Decoding Greatness, by Dr Ron Friedman

Why I read it

I listened to a podcast with Dr Ron Friedman and loved how he spoke about his upcoming book, Decoding Greatness. As a teacher, I often try to decode an exemplar answer, or crunch numbers when analysing literature; without sticking to rigid formulas, it spoke to me that you could strip back the component parts of success. I immediately pre-ordered the book!


Daniel Pink and Adam Grant are among the top thinkers and writers who recommend this book; it is dedicated to how we can pick apart systems, products, creations and other case studies to improve our own success. Friedman uses countless examples (as well as rooting his ideas in research and science) to show how we can use strategies such as reverse engineering, imitation, and pattern recognition to create our own blueprints to success.

What I enjoy about Decoding Greatness is that, after introducing each idea, Friedman then usually provides a worked example, and then continues by helping you generalise that to other areas or industries. The book is practical and transferable.

Key takeaways:

This book supplied me with at least 10 techniques, case studies, or strategies that I will reflect upon for my own career and other goals. There is a lot to learn from, and yet in this post I’ll try to keep it concise!

  1. Become a collector: collect the most effective, inspirational, or renowned examples of the thing that you are trying to master yourself; this could be headlines for a writer, adverts for an ad creative, or football plays for an NFL coach. The bigger bank you have to refer to, the more you can consume, be inspired by, and think big with! Friedman likens it to creating your museum of expertise, and encourages us all to tour our museum frequently.
  2. Reverse engineering: pull apart great examples to learn from them. Follow the car industry by disassembling cars to see how they were made; deconstruct a TED talk to see its component parts; create a blueprint of what success looks like in your industry. Friedman then advocates thinking critically about what makes them unique. How are they separated from others? Understanding things in detail helps us place what’s unique about them, which in turn helps us create our own USPs or ideas.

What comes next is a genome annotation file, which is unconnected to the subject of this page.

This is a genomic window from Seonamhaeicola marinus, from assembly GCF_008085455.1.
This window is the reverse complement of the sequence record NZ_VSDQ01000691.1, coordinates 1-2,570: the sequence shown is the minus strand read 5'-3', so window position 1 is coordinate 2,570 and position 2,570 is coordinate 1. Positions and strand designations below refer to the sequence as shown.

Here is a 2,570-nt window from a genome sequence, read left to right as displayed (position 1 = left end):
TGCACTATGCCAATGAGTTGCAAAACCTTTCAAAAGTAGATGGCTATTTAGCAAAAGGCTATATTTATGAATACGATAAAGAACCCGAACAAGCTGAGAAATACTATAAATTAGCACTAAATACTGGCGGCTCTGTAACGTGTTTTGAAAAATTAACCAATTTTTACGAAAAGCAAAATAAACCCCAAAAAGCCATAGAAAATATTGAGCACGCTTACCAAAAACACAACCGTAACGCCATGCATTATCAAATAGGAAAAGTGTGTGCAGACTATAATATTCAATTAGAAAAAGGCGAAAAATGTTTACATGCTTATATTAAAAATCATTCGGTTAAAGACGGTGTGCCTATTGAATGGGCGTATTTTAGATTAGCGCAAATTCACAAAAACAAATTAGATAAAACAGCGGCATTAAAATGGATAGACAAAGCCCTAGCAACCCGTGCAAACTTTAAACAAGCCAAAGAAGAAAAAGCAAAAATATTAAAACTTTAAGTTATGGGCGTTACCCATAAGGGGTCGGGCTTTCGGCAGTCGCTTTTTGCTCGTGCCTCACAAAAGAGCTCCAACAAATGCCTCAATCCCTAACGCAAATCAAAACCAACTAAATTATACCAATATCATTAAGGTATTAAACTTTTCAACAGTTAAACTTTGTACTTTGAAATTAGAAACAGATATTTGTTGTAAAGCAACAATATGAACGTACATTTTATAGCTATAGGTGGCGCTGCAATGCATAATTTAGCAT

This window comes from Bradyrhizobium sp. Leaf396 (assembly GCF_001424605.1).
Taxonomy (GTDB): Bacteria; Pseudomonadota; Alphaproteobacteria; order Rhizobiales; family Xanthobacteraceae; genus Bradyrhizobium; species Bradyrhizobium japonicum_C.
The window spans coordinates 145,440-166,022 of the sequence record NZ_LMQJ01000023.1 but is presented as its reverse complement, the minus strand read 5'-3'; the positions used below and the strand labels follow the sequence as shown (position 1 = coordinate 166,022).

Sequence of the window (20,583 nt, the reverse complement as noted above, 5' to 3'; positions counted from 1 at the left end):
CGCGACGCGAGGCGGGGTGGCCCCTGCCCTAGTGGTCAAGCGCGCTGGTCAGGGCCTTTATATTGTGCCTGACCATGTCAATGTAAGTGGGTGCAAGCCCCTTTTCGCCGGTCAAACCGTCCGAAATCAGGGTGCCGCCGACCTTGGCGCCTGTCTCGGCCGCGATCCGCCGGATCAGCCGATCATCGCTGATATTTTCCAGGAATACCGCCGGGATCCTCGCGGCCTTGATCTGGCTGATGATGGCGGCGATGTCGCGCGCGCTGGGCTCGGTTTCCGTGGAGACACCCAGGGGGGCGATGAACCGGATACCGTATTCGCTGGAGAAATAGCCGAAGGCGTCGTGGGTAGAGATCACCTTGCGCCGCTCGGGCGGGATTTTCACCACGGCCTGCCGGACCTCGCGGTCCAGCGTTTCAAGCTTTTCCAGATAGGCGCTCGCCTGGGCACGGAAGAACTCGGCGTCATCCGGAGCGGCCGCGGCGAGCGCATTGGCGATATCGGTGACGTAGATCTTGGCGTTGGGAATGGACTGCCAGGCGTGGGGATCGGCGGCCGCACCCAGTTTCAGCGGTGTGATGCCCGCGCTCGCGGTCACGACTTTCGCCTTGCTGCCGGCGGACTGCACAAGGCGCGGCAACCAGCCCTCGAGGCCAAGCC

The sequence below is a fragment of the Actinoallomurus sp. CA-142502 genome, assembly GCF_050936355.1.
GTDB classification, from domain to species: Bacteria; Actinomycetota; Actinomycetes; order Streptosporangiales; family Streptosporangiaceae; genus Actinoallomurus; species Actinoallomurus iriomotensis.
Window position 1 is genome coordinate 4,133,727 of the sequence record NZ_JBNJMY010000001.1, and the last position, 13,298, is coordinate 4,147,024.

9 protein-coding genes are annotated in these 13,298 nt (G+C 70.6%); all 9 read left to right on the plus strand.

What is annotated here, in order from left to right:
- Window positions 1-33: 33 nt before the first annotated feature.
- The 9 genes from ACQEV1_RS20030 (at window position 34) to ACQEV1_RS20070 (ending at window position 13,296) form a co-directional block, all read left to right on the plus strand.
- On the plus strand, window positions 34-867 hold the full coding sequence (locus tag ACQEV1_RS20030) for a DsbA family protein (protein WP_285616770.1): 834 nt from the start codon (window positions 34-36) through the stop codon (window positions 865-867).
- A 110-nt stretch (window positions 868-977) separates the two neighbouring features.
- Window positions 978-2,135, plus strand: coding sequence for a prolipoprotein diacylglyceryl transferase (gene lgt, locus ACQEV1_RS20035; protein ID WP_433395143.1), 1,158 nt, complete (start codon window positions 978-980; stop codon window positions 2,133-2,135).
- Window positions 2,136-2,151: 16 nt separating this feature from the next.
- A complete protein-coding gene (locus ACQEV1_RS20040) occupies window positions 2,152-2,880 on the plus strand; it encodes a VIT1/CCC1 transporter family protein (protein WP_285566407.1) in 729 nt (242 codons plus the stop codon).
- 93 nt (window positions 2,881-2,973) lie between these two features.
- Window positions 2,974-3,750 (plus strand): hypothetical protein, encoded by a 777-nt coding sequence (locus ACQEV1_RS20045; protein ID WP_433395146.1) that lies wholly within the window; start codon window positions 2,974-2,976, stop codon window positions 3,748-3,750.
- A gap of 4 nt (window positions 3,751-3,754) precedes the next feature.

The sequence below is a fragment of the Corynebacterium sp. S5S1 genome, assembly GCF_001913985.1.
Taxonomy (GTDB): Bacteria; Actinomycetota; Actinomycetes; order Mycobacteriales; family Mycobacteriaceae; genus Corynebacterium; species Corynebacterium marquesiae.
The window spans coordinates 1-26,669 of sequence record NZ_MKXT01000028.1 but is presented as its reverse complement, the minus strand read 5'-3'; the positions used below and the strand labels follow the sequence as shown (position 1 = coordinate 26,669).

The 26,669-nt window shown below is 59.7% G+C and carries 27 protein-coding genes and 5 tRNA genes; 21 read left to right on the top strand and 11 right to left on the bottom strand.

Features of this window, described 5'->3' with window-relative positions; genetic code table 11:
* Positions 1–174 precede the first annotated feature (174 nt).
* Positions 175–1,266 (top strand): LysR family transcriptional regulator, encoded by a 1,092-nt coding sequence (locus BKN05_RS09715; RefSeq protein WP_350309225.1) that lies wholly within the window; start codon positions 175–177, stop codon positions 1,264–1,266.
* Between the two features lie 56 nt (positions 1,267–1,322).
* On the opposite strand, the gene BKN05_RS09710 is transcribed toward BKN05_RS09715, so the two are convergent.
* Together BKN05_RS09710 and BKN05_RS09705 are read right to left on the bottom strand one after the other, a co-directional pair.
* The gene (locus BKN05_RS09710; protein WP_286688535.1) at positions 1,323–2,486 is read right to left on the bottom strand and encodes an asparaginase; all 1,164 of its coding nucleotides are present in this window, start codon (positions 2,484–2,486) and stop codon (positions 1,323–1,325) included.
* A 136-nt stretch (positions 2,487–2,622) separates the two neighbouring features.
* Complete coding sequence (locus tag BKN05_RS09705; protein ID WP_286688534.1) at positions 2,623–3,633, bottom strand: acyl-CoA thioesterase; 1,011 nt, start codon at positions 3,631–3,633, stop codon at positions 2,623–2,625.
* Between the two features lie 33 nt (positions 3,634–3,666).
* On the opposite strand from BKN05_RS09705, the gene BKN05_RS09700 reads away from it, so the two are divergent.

3. Imitation: imitation gets a bad name, and in some industries, copying is more normalised than others. Friedman proposes that by imitating model examples, we can begin to understand how those things were made or fulfilled. The difference between this and reverse engineering is that, imitation might be about copying the way something was done in order to better empathise with the process, whereas reverse engineering is analsying and pulling apart a finished product. The imitation example that caught my eye was a novelist who had copied out chapters from their favourite novels; literally copied them out by hand or on the computer. By doing so, they felt the rhythm of the writing, the decisions that had to be made along the way regarding vocabulary choices, sentence structures, etc. Friedman argues that it’s only by understanding and copying the best examples in your industry, do you then have enough knowledge and experience to be creative and put your own stamp on your work.
  4. Self reflection: one study that Friedman shares, asks participants to try a maths puzzle. After a few minutes, they stop. Group A is given a 3-minute break before they try at another puzzle; Group B are asked to reflect on how it went, and what tips they’d give others for next time. Group B’s results on the second puzzle exceeded Group A’s, and this was reflected in other studies. As a coach, it seems obvious to say that self reflection is a good tool to improve performance; but how often do we reflect on something we’ve done, and think of ways we could improve for next time?

Favourite moment:

Friedman uses the late Sir Ken Robinson’s famous and highest-viewed TED talk to explore how we can quantify features to better understand something. In this example, Friedman counts the total word count, the word count for each section (and marks their overall percentage of the speech), how many times humour is used, when Sir Ken uses positives or negatives, and all other aspects of the talk. In essence, he breaks down the speech into a series of numbers, patterns, and explores its structure. In theory, one could then replicate this (with caveats!) to create their own speech that possesses a proven structure and formula that works.

Friedman acknowledges that everyone has their own delivery style and every talk will have a different purpose or formality, and yet this method of quantifying features can be invaluable.

Read this if…

  • You are interested in improving your success at something that you’re working on
  • You want a range of techniques to improve your mastery in a certain area
  • You teach or coach others about how to build their own confidence and expertise

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